Czechoslovakia on Easter.”
“On Good Friday, 1933, the SS broke at night into my apartment, where I happened to be in the process of packing up my works of art. I managed to escape arrest by jumping from the balcony of my apartment, which was located on the ground floor. […] I emigrated by walking across the Sudenten Mountains to
Czechoslovakia on Easter.”
Art against Nazis becomes a death sentence in Berlin on Easter Sunday, April 14, 1933. Adolf Hitler and his Nazi Party (The National Socialist Party) seized complete control of Germany’s Parliament (Der Reichstag) under The Enabling Act. Hitler immediately outlaws everything that does not conform to Nazi orthodoxy. Any type of physical or mental freedom that not approved by Hitler is banned. His law is enforced by the SS and the Gestapo.
In April 1933, Hitler’s SS attempts to assassinate the rebellious anti-fascist collage artist John Heartfield whose art against Nazis has become famous on both sides of the Atlantic.
David King gives this chilling account of Heartfield’s narrow escape in his book, John Heartfield, Laughter Is A Devastating Weapon: “Berlin, April 14, 1933: They came for him in the night. The paramilitary SS burst into the apartment block and headed straight for the raised ground floor studio where John Heartfield was in the middle of packing up his artwork, knowing that his only chance left of survival was a life in exile; he was on their most wanted list. Hearing them dislocating his heavy wooden door, he dived through his french windows and leapt over the balcony into the darkness. He landed badly and sprained his ankle. The Nazis made a flashlight sweep search of the darkened courtyard below yet failed to focus on an old metal bin in the far corner on which were displayed some enamel signs, the sort that advertise motor oil, or soap, or an aperitif. Under its battered lid, one of Hitler’s greatest enemies, far from having vanished into the ether, crouched in torment, squashed in a box full of the local residents’ garbage. For the next seven hours he hid there, toughing it out as he heard the nightmare sounds of the barbarians ransacking his studio and destroying his work. When the raid was over, Heartfield quietly and unobtrusively opened the lid, climbed out of the bin, exited the courtyard and began his nerve-racking flight to Prague. Germany was now enemy territory, there was a high price on his head and he had nothing.”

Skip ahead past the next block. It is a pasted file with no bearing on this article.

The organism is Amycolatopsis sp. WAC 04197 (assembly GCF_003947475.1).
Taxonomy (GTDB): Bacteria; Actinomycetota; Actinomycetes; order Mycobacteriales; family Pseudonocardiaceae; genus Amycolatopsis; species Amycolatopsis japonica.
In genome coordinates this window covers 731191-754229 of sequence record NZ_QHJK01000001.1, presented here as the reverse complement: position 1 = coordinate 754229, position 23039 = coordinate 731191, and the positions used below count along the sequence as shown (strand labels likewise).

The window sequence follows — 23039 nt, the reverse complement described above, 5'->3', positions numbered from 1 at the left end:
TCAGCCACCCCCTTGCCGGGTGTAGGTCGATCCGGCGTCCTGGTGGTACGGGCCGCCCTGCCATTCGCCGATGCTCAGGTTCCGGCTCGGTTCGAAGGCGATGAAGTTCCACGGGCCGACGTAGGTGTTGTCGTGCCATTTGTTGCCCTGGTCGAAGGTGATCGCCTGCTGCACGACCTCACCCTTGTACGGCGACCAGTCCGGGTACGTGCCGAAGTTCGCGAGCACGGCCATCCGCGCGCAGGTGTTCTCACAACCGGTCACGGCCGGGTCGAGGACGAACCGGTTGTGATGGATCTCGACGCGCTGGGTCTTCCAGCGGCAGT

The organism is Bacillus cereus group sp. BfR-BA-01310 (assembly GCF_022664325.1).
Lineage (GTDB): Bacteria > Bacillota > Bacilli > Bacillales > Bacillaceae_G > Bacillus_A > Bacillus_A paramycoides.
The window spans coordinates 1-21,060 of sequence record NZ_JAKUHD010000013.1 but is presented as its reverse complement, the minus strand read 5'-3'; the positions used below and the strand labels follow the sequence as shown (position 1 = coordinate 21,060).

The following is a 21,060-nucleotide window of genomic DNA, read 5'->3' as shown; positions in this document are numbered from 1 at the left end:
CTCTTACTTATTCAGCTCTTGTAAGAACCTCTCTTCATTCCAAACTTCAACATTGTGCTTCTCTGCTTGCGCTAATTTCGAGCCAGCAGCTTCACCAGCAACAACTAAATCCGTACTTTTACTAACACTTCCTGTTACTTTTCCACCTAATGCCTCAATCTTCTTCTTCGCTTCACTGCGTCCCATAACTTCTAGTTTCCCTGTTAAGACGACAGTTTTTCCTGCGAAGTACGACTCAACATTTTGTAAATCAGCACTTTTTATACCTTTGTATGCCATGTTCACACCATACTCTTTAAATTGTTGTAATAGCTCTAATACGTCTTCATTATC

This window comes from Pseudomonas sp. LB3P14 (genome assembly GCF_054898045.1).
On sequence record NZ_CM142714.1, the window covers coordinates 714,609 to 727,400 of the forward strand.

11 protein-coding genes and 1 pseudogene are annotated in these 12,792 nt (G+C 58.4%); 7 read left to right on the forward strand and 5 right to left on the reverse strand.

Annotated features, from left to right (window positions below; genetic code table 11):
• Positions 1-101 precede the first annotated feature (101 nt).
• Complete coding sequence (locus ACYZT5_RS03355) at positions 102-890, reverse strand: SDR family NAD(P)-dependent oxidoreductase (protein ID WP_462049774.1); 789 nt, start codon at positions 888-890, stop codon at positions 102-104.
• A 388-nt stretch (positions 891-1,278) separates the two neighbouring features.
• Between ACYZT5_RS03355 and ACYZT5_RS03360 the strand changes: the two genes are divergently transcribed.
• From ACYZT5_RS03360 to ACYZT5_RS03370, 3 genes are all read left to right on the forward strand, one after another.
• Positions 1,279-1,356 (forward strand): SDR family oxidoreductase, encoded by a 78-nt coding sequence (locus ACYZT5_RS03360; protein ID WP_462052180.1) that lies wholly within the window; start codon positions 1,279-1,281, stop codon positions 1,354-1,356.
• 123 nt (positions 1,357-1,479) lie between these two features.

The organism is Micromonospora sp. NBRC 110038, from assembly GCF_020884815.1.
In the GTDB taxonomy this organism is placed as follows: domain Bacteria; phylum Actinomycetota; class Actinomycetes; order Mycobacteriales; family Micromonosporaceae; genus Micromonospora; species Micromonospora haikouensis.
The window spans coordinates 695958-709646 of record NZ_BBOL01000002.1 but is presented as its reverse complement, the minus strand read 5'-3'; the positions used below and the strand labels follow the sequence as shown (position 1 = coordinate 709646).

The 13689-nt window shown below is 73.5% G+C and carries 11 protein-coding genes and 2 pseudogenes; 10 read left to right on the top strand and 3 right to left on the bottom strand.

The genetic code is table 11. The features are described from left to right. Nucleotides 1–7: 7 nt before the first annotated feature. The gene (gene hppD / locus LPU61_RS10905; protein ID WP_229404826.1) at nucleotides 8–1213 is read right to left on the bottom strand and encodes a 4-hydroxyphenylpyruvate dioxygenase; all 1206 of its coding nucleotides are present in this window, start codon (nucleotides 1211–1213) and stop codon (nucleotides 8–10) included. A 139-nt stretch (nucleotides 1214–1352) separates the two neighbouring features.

In Prague, Heartfield remains a freedom fighter who uses art as a weapon. He produces some of his most powerful masterpieces of political art.
Heartfield’s anti-Nazi, anti-fascist, anti-war photomontages continue to be displayed on the covers of the outlawed Prage AIZ, Volksillustrierte Zeitung (People’s Illustrated Newspaper). Supporters smuggle them into Germany.
Malik-Verlag publishing house also continues to distribute his art. Heartfield’s words and work places his entire family at risk. The Nazis also hunt his brother, Wieland Herzfelde, because of his partnership in Malik-Verlag.
View some of John Heartfield most famous political art in the “ART AS A WEAPON” section of the The John Heartfield Exhibition.